Today, that liquor store is a Domino’s pizza place, and I’ve long since lost touch with Howard, but I still have that old SX-73, and she still works. She doesn’t get used much anymore, but it’s still one of my prized possessions.

So here’s to you, Howard. Thanks for giving the 23 year old me a break.

Recovering from Dayton

A couple of the goodies that "followed me home" from Dayton. So I’ve been home from Dayton for a few days now, and i am only now starting to feel like I’m returning to normal. I guess three days of long drives, eating like crap, hiking through the tailgate multiple times, and sleeping on a couch will take its toll on you.

Of course, I would do it all again tomorrow if I had the chance. It was great to hang out with some old friends, not to mention talk a lot of radio with all kinds of like minded people. All in all, I’d say this was  a great experience, one I’m looking forward to doing again in the future.

As you can see, I didn’t leave Dayton empty handed. (Hey, who does?) The good folks over at  Universal Radio had the Perseus SDR deeply discounted for the show, so I decided to take the plunge and see if it lives up to its rep. I’ve had more than one DXer tell me it’s the best receiver they’ve ever used. I will be letting you know what I think over the next few weeks.

On a completely different side of things is this beautiful Hallicrafters SX-62a. I’ve seen these radios on eBay for about $300, and they looked like they’d been drug behind a truck. This one is clean and seems to work, and it only set me back $175. It’s probably not much of a DX machine, but it will be an awful lot of fun. I can’t wait to hear Radio Nacional da Amazonia played through those tubes!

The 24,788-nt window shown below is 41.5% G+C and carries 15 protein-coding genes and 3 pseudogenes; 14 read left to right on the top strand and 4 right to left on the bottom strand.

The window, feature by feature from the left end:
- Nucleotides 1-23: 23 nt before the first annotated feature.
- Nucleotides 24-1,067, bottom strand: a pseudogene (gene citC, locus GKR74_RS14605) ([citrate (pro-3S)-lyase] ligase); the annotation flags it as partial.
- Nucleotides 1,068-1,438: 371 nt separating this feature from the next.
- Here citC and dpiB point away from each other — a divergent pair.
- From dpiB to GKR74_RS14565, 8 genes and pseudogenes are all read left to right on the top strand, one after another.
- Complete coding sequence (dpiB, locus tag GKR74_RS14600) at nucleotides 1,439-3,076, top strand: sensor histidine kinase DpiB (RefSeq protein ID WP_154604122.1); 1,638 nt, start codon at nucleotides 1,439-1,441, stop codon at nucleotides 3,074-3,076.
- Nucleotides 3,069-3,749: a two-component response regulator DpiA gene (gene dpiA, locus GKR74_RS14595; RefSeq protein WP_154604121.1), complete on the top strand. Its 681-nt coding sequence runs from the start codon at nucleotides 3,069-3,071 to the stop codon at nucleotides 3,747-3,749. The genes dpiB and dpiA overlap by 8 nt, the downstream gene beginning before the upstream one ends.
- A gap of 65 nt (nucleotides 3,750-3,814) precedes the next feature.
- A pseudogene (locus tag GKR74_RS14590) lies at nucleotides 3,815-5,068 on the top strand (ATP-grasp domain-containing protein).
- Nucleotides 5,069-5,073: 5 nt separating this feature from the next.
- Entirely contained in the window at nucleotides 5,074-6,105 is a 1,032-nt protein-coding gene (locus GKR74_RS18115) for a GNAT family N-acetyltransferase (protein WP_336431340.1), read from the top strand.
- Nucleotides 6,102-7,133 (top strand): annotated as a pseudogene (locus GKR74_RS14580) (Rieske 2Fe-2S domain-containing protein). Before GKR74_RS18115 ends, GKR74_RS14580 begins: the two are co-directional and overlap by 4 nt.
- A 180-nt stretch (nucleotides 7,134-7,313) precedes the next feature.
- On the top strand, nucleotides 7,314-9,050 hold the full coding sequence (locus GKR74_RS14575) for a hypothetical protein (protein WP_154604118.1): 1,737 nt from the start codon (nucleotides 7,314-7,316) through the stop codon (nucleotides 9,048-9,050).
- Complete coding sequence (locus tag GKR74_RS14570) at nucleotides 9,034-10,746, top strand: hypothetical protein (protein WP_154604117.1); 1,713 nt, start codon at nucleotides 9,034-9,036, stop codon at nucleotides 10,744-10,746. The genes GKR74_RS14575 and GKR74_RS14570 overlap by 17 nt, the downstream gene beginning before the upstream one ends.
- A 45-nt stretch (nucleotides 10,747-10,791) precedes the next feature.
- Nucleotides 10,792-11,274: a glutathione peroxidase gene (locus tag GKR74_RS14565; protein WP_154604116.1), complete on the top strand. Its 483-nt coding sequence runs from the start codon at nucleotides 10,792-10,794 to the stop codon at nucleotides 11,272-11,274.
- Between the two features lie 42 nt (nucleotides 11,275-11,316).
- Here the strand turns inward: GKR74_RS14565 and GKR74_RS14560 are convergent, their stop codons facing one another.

Besides these finds and a few books, I also ordered a couple of receive only antennas that will be arriving at the home listening post here in a few weeks. The first one is a Pixel Technologies RF-PRO1B magnetic loop, which should be a nice addition to my existing long wire.

The second one is worthy of its own write up, as it is new to the market from Array Solutions. They have taken the foundation laid by the K9AY Loop and come up with what they’re calling the ‘Shared Apex Loop Array’. Not exactly the catchiest of names, but it could be a beast of a receive antenna. It’s four loops can be steered to one of eight directions, as well as omni and bi-directional as well. It also fits into a circle with an 18′ radius, meaning it will fit in a pretty modest back yard. I have been in lust with the K9AY for about 15 years now, so it didn’t take much arm twisting to get me to pick up their latest and greatest. Expect a full write up about this antenna after it arrives sometime early this summer.

So there you have it, my trip to Dayton in a nutshell. If you’ve never made the trip, you really owe it to yourself to make the effort. Your bank book may never be the same, but your radio room will thank you.